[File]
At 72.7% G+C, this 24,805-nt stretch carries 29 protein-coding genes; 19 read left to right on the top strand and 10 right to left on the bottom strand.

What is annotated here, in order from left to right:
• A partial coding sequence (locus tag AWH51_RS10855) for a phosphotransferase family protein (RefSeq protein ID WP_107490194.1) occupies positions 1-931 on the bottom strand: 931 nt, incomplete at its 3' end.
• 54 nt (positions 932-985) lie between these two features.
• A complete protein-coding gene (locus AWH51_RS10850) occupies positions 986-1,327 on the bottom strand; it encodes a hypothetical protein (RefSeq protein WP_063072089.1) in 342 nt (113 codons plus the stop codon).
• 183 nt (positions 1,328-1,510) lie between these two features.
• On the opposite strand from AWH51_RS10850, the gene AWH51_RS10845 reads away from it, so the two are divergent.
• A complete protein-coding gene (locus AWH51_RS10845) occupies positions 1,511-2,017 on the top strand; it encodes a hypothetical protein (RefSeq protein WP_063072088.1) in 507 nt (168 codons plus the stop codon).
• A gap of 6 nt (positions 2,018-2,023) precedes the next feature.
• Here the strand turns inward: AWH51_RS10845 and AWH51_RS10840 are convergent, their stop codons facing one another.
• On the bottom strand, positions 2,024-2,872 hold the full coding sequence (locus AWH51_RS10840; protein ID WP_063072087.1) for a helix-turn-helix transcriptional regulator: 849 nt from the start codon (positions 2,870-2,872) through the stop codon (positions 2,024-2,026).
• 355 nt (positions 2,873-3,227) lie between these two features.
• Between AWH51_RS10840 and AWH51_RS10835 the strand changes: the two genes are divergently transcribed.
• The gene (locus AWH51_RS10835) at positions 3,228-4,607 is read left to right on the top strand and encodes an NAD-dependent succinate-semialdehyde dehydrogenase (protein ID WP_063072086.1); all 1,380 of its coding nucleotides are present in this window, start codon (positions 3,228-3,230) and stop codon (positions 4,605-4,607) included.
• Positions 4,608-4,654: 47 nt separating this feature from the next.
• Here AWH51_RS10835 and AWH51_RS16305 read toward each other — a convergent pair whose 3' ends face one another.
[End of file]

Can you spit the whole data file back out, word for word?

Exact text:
At 72.7% G+C, this 24,805-nt stretch carries 29 protein-coding genes; 19 read left to right on the top strand and 10 right to left on the bottom strand.

What is annotated here, in order from left to right:
• A partial coding sequence (locus tag AWH51_RS10855) for a phosphotransferase family protein (RefSeq protein ID WP_107490194.1) occupies positions 1-931 on the bottom strand: 931 nt, incomplete at its 3' end.
• 54 nt (positions 932-985) lie between these two features.
• A complete protein-coding gene (locus AWH51_RS10850) occupies positions 986-1,327 on the bottom strand; it encodes a hypothetical protein (RefSeq protein WP_063072089.1) in 342 nt (113 codons plus the stop codon).
• 183 nt (positions 1,328-1,510) lie between these two features.
• On the opposite strand from AWH51_RS10850, the gene AWH51_RS10845 reads away from it, so the two are divergent.
• A complete protein-coding gene (locus AWH51_RS10845) occupies positions 1,511-2,017 on the top strand; it encodes a hypothetical protein (RefSeq protein WP_063072088.1) in 507 nt (168 codons plus the stop codon).
• A gap of 6 nt (positions 2,018-2,023) precedes the next feature.
• Here the strand turns inward: AWH51_RS10845 and AWH51_RS10840 are convergent, their stop codons facing one another.
• On the bottom strand, positions 2,024-2,872 hold the full coding sequence (locus AWH51_RS10840; protein ID WP_063072087.1) for a helix-turn-helix transcriptional regulator: 849 nt from the start codon (positions 2,870-2,872) through the stop codon (positions 2,024-2,026).
• 355 nt (positions 2,873-3,227) lie between these two features.
• Between AWH51_RS10840 and AWH51_RS10835 the strand changes: the two genes are divergently transcribed.
• The gene (locus AWH51_RS10835) at positions 3,228-4,607 is read left to right on the top strand and encodes an NAD-dependent succinate-semialdehyde dehydrogenase (protein ID WP_063072086.1); all 1,380 of its coding nucleotides are present in this window, start codon (positions 3,228-3,230) and stop codon (positions 4,605-4,607) included.
• Positions 4,608-4,654: 47 nt separating this feature from the next.
• Here AWH51_RS10835 and AWH51_RS16305 read toward each other — a convergent pair whose 3' ends face one another.